Euthanasia

Everyday rational people all over the world plead to be allowed to die. Sometimes they plead for others to kill them. Some of them are dying already ….Some of them want to die because they are unwilling to live in the only way left open to them. ” – Dworkin

Euthanasia is the most perplexing issue touches upon many dimensions like Constitutional validity, moral values in society, medical complications etc. It has been legalized in few countries such as Canada, Netherlands, Belgium, Japan, Switzerland, Washington and Oregon state of U.S.A. Netherlands was the first country to legalize Euthanasia. And now there is a wave in India.

So what is Euthanasia ?

Euthanasia is a Greek term meaning ‘ good death ‘. It means self imposed death in a relatively painless and merciful way. Euthanasia is most often confused with another term ‘assisted death’. The difference is, in euthanasia the person who is dying performs the last act while in assisted death another person performs the act. Euthanasia or mercy killing is committed on the basis of medical reasons where the death of terminally ill person is bought about by another person who believes that such person’s existence is so bad that he/she would be better of dead.

Euthanasia can be classified into Passive Euthanasia & Active Euthanasia

Passive Euthanasia(PE) refers to allowing a patient to die by turning off life support

Active Euthanasia(AE) refers to cases where the active measures are taken to end the patient’s life such as by directly administering a lethal dose of drug.

Euthanasia in Indian Context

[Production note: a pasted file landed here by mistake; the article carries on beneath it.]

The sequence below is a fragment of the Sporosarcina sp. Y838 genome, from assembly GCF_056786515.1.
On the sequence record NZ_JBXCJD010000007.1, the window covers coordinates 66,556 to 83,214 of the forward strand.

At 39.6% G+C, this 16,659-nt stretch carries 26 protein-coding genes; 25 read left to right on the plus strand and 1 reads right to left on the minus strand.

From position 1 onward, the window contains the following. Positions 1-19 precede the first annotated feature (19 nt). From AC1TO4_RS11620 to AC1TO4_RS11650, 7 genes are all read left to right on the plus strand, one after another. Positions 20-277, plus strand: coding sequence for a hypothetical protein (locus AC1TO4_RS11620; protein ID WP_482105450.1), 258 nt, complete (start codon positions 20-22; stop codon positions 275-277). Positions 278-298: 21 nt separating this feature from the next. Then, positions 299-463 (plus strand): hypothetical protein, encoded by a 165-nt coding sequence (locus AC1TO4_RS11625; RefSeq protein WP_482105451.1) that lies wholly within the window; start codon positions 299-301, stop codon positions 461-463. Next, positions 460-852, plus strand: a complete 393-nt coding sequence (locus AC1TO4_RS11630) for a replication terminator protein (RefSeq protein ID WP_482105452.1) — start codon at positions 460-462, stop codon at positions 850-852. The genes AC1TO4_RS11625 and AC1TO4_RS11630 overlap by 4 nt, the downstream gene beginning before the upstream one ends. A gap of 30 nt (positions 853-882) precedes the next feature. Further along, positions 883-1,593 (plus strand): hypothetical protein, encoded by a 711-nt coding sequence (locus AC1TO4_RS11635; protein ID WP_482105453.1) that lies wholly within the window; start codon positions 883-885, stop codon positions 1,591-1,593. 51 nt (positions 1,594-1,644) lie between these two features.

Insights in legal aspects related to euthanasia reveal that courts have changed their stand from time to time. Indian Constitution provides Right to life as fundamental right when interpreted has very elaborate meaning associated with it. In P. Rathiram v. Union of India (1994) that Right to Die is part of Right to life but reverted in the case of Gian Kaur v. State of Punjab(1996). Supreme Court declared that Right to Die was not included in Right to life and on 7th March 2011 in Aruna Shanbaug case, Supreme Court accepted the PE with some precautionary steps but still rejects the active Euthanasia. There is concern about misuse of Euthanasia if it is legally fully allowed. Although the Apex Court declined such request in respect of Aruna, it permitted PE in appropriate case.

Supreme Court has made provision for application from close person to the patient, a committee of medical experts and permission from concerned High Court to keep the procedure clean. But there is still environment of confusion as to how the issue should be dealt with, though judiciary has given the judgement.

Legalising PE by judiciary is big victory but it is the positive first milestone in the Indian context, not the last yet many things are there to be carried out. Now for the legislature this time to enact law on this issue. There is need of fresh and detailed legislation on Euthanasia. The verdict was a good beginning and with time it would become easier for the society to accept it.

Do you think there is a need of detailed legislation on Euthanasia ?

Leave a Comment 🙂

Advertisements

One thought on “Euthanasia

Leave a Reply

Fill in your details below or click an icon to log in:

WordPress.com Logo

You are commenting using your WordPress.com account. Log Out / Change )

Twitter picture

You are commenting using your Twitter account. Log Out / Change )

Facebook photo

You are commenting using your Facebook account. Log Out / Change )

Google+ photo

You are commenting using your Google+ account. Log Out / Change )

Connecting to %s